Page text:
Known as the northern harrier, Circus Hudsonius is a bird of prey. It breeds throughout the northern hemisphere, including Canada and the United States. They belong to the family of Accipitridae. Some taxonomists regard the northern and hen harriers to be different species, while others consider them conspecific.
Quick Overview: Circus Hudsonius – Northern Harrier
Body size: Around 19-25 in (48-64 cm) and a weight of 1043 g (36.8 oz)
Main colors: Brown, White, Black, Yellow, Gray-white
Range: Throughout the United States
Migratory Bird: Yes
Best time of the year to see in the U.S.: Northern part – All Year (January – December), Southern part – Winter (January, February, December)
Conservation Status: Least Concern
Barred owl Description
A gray-white male with black wingtips and a black-banded tail. Females and juveniles are brown with black tail stripes. Females have buffy undersides with brown stripes, whereas immatures are white. They got yellow feet as well. Northern Harriers have a distinctive white rump patch.
These hawks have a length of 19-25 in (48-64 cm) and a weight of 1043 g (36.8 oz). Their wings could range from 46-58 in (117-147 cm).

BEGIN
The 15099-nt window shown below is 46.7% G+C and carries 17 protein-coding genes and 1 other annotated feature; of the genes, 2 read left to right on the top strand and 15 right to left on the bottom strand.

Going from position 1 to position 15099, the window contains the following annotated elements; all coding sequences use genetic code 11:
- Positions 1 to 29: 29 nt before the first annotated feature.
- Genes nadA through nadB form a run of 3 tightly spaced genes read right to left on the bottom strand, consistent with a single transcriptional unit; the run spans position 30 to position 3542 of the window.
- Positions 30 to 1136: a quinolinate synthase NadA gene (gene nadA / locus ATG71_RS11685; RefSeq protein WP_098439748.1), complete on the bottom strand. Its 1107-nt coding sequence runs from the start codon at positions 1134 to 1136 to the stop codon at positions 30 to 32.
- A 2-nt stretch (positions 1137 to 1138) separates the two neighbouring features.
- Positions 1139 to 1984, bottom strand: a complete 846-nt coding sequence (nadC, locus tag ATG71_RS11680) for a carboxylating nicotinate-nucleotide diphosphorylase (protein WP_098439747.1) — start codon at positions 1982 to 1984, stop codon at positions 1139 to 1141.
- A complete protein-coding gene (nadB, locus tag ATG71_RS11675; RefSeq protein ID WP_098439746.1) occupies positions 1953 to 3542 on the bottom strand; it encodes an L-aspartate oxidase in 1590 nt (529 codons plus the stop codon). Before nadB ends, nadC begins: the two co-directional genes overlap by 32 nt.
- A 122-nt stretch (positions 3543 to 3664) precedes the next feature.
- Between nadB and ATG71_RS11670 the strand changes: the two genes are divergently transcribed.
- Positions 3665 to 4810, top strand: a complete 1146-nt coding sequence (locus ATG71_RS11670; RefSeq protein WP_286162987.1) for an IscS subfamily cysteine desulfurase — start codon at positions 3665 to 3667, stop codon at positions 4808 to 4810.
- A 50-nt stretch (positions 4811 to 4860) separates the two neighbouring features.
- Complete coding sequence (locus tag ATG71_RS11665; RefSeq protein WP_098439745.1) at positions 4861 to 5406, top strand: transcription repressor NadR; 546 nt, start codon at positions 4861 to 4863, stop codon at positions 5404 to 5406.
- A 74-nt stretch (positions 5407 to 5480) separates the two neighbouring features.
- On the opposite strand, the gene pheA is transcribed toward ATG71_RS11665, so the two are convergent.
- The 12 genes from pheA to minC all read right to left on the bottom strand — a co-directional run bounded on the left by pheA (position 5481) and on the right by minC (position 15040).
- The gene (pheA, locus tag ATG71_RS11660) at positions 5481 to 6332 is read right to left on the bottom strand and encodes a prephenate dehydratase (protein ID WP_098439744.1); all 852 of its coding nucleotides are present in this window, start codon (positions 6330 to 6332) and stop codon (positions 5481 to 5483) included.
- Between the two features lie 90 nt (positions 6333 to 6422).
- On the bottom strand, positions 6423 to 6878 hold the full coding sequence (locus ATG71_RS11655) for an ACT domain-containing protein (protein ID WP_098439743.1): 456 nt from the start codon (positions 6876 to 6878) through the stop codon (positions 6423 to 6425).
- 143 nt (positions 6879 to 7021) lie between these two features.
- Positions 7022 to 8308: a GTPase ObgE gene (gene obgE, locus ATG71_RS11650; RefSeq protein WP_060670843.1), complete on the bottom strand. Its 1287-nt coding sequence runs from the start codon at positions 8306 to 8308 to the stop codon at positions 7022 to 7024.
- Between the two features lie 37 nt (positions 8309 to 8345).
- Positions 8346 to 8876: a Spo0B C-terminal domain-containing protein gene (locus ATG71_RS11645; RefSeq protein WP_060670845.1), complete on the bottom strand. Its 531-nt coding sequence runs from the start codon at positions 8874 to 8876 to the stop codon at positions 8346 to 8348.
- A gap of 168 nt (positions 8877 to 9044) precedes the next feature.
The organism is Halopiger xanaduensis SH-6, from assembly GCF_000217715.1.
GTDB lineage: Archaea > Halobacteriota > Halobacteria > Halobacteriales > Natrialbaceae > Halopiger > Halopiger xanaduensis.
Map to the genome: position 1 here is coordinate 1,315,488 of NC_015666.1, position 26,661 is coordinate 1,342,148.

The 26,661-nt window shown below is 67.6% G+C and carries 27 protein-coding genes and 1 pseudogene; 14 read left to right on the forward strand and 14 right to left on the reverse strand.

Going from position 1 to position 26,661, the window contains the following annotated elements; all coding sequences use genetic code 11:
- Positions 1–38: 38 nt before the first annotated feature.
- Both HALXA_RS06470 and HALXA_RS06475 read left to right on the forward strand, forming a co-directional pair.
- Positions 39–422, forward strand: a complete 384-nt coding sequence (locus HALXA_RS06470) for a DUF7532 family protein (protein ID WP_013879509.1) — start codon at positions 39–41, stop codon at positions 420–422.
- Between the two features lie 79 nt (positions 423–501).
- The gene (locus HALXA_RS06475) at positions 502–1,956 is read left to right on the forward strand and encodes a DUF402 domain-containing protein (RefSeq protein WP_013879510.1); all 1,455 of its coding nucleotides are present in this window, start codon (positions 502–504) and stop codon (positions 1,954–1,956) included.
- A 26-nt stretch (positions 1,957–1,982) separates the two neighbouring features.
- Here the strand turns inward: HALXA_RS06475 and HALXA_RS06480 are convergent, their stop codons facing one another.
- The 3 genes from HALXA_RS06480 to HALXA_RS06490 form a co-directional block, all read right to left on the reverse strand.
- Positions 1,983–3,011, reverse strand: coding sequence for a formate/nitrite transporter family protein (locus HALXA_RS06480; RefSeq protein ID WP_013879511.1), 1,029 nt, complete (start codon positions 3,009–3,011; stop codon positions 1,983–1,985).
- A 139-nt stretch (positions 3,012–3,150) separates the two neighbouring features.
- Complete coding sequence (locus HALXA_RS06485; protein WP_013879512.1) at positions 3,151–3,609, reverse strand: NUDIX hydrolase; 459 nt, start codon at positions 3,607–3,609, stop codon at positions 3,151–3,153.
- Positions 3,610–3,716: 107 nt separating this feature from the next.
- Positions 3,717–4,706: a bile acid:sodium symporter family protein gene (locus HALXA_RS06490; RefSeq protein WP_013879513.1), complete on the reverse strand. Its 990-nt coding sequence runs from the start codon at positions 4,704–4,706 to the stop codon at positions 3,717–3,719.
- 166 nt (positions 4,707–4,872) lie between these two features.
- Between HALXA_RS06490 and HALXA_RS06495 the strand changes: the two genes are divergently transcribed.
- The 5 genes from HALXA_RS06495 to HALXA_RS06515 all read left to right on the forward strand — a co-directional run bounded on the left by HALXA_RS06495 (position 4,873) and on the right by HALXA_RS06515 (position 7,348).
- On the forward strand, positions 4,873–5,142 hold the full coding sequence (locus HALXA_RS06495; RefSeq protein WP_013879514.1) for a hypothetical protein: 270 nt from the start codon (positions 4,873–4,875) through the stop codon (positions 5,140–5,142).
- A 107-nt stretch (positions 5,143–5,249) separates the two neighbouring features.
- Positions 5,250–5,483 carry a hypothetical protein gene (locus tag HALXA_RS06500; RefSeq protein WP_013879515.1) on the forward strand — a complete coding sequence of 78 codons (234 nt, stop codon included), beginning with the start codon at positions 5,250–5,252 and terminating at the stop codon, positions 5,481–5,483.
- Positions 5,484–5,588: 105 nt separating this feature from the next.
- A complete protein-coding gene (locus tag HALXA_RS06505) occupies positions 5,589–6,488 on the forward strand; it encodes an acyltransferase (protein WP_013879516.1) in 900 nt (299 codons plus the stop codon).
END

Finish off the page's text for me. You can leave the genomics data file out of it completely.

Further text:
Their food consists of a variety of rodents, reptiles, insects, frogs, and birds, the majority of which are passerines and tiny waterbirds. In the course of their hunting, they glide near the ground and dive rapidly to catch prey.
These birds nest in open areas like the Arctic tundra, prairie grasses, fields, and marshes. Their nests are hidden amid grasslands or wetlands. During migration and winter, harriers usually travel south, away from snow-covered areas, to open habitats similar to their breeding grounds.
Northern Harriers hunt by flying low over fields and marshes, listening and watching for tiny creatures. Eating and perching on low poles or trees. Males woo girls by doing extravagant flying barrel rolls.
Circus hudsonius Scientific Classification
- Kingdom: Animalia
- Phylum: Chordata
- Subphylum: Chelicerata
- Class: Aves
- Order: Accipitriformes
- Family: Accipitridae
- Genus: Circus
- Species: Circus hudsonius
Best time of the year to see
In the United States, the best time of year to see these birds in the northern part is all year round, regardless of the season while the southern part of the states is best to see during winter.
Distribution of the Northern Harrier in the USA
This bird is native to Europe, Asia, and the Americas, and has been imported to parts of Africa and Bermuda. From the Pacific Coast to the Great Lakes, the United States has a large resident population.
The Northern harrier can be found in the following states in the United States – Alabama, Alaska, Arizona, Arkansas, California, Colorado, Connecticut, Delaware, Florida, Georgia, Hawaii, Idaho, Illinois, Indiana, Iowa, Kansas, Kentucky, Louisiana, Maine, Maryland, Massachusetts, Michigan, Minnesota, Mississippi, Missouri, Montana, Nebraska, Nevada, New Hampshire, New Jersey, New Mexico, New York, North Carolina, North Dakota, Ohio, Oklahoma, Oregon, Pennsylvania, Rhode Island, South Carolina, South Dakota, Tennessee, Texas, Utah, Vermont, Virginia, Washington, West Virginia, Wisconsin and Wyoming.